Affordable and Fast: B'Twin Triban 520 bike review, by @aimpossible


B'Twin Triban bikes are rarely mentioned whenever a cyclist is looking for a new bike here in the Philippines. Bikes from Merida, Cannondale or Giant are usually the first choices. But how does the Triban fair compared to other entry-level options from other brands? Luckily, Decathlon loaned me their Triban 520 road bike to find out.

Frame and Build Quality

The Triban 520 is made from 6061 aluminum with carbon bladed forks. The bike itself has a short wheelbase with a long headtube installed. This gives the biker a more upright position with the option to be more aerodynamic by moving to the drops. Due to the carbon fork, the overall weight of the bike is reduced without compromising durability. I easily carried the bike to and from the car during my test run.

Biking comfortably is the main selling point of the 520 thus the sloped top-tube. Tire clearance poses no problem for it can sport 32mm wheels for a grippier ride. If mudguards are to be installed, you need to reduce the tires to 28mm though. Personally, I'll immediately swap the stock tires to the 32mm ones and make it more suitable for the harsh roads of the Philippines.

Specifications and Drive Train

Out of the road bikes offered by Decathlon, this bike is definitely the bang-for-the-buck. It is suited with Shimano Sora r3000 9 speed (12-25) with dual crank configuration (50t-34t). The gear configuration is perfect for beginners and intermediate cyclists who are looking for an all-around option.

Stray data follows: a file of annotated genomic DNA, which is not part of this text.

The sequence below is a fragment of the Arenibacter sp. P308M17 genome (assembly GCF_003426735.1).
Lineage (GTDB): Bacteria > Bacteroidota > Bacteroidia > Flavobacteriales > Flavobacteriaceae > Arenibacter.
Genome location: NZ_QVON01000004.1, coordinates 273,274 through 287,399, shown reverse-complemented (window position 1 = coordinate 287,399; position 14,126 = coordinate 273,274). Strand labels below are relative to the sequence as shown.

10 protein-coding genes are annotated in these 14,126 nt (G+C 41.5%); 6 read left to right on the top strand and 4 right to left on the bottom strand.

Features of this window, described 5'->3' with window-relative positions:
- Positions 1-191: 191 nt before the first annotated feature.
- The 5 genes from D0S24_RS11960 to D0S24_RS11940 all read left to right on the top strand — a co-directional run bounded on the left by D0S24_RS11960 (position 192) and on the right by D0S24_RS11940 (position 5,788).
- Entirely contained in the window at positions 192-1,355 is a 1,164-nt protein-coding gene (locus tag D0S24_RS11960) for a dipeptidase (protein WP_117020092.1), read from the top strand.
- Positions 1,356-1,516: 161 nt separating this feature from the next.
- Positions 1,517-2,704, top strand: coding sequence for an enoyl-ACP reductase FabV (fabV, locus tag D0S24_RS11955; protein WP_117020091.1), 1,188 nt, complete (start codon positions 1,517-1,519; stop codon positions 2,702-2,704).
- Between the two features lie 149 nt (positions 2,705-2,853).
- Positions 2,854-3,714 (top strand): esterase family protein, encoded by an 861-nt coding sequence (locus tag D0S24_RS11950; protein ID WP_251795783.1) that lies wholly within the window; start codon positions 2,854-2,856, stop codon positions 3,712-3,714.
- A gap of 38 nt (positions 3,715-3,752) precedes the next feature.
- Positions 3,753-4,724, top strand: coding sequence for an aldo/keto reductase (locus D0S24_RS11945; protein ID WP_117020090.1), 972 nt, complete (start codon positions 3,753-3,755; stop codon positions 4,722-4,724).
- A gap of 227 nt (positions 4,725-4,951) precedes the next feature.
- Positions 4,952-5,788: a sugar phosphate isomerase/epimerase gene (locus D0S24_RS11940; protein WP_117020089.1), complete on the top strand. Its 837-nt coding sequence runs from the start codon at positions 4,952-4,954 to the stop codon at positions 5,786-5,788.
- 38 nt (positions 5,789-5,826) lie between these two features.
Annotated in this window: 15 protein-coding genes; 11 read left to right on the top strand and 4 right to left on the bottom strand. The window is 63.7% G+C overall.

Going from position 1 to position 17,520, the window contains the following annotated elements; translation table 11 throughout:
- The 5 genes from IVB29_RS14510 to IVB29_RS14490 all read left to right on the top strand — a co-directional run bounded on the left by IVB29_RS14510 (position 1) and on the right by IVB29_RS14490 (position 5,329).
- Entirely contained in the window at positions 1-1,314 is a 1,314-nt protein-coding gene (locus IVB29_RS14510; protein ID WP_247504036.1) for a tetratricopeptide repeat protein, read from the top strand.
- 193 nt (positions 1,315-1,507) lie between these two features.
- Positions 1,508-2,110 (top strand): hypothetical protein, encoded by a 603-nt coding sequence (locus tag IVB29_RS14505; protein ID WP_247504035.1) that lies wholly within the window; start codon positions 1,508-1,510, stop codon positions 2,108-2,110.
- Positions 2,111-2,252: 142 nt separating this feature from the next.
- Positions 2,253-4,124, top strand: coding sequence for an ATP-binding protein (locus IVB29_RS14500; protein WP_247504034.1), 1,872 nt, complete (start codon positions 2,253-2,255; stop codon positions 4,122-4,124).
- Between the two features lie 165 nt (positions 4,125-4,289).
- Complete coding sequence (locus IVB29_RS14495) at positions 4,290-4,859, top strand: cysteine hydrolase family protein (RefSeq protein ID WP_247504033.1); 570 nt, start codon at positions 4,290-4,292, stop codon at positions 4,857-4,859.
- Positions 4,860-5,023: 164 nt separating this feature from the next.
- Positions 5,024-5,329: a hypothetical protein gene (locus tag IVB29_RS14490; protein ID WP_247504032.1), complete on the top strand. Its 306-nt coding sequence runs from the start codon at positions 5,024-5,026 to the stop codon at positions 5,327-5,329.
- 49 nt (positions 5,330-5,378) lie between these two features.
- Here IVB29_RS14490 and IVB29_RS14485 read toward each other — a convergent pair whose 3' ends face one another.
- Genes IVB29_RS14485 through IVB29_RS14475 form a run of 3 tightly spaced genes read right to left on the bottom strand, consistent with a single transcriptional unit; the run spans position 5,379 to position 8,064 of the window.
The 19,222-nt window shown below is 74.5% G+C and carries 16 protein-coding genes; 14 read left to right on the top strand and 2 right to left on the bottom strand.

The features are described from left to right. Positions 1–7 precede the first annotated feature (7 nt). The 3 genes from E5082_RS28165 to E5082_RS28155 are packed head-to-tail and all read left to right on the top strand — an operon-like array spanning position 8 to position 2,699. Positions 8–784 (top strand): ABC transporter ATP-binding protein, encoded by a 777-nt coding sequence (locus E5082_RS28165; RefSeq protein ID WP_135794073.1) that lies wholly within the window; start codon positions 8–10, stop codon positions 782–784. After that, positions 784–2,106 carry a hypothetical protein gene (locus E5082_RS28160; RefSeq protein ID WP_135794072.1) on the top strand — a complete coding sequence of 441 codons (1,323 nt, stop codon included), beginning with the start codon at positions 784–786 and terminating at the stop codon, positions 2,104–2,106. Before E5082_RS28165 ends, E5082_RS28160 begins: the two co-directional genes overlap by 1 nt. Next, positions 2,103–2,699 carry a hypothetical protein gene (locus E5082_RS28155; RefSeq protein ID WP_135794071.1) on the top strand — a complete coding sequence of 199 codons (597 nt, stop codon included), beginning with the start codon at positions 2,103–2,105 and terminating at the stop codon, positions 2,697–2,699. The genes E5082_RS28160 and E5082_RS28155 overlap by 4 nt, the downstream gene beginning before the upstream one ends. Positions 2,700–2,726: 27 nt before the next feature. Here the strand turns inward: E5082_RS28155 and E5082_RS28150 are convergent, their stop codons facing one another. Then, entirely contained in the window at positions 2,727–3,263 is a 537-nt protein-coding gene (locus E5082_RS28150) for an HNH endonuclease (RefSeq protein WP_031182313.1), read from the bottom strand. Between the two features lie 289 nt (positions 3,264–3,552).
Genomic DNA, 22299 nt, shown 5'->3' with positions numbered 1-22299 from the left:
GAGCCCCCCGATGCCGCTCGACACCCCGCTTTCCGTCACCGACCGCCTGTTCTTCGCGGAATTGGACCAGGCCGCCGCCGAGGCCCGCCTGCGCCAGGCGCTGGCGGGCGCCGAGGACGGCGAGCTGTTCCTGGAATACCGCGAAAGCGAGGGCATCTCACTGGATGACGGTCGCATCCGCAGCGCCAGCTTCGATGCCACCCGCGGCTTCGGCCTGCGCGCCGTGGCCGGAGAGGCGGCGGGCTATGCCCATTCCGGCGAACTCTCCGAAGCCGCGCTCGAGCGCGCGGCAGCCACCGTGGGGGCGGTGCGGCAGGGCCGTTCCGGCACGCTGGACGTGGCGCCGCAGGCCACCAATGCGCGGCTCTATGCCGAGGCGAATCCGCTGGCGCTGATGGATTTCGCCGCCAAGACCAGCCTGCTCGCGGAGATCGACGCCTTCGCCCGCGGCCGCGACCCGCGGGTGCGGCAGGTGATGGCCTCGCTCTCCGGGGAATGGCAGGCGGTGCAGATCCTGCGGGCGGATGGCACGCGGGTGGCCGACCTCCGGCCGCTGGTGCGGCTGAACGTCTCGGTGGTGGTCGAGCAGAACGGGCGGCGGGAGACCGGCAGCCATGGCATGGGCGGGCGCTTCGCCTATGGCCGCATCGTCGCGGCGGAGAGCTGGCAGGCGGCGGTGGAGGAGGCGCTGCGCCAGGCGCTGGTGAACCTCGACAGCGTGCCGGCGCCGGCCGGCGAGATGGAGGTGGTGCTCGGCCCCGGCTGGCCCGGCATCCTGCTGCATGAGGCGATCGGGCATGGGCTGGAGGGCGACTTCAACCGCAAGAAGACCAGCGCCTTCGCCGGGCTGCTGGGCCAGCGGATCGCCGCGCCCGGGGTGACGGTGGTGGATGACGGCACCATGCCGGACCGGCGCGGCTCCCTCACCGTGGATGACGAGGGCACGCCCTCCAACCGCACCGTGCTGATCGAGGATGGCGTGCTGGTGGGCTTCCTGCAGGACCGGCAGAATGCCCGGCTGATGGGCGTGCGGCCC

Other parts of the bike such as the wheels, brakes, handlebars are all from B'Twin. Don't worry if it is not your favorite brake brand. It stops easily when you need it to. I did try the bike on a stop-and-go situation and the brakes did wonder for me. The saddle is a little bit on the tough side though. I'd swap it out for a more comfortable one. But it's up to you if you want to change yours, my bum is not the same as yours.

Ride and Go

It was an exciting ride when I first took out the 520. On the flats, the ride is spot on with smooth transition on the gears. I tried riding fast and slow and it shifts perfectly when I need to. The handles of the bike are stable and I did not feel any wobble. I think the 40cm handlebar contributed to its stability.

Riding on the drops or hoods is fine with no problem in reaching for the brake lever. This is important due to the situation of public transportation here in the Philippines wherein a car or motorcycle might swerve into your lane anytime.

Too bad I haven't used the bike on an uphill road to test the lower gears but I felt like with the Sora's reliability, climbing won't be too hard.

Over-all, the ride is comfortable yet zippy. I would change the tires to a thicker one to tackle the harsh roads though.

Verdict: Yes or yes?

For less than 30,000php (580$) here in the Philippines, the Triban 520 should not be left out when looking for a road bike. Compared to other bikes, the Sora drive train and carbon fork bring value for your money. As an added bonus, it comes with a lifetime warranty on the frame and fork. At this price point, it's hard to find a brand new bike with this kind of components.

If you are looking for your first road bike then this is a win. It can be your weekend ride and it can also be your touring companion.

Photos down below DSC01994.JPG







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Wow, that bike looks pretty good. I have never seen them before in Australia or New Zealand but hopefully they will become more common cause it looks pretty good for the price.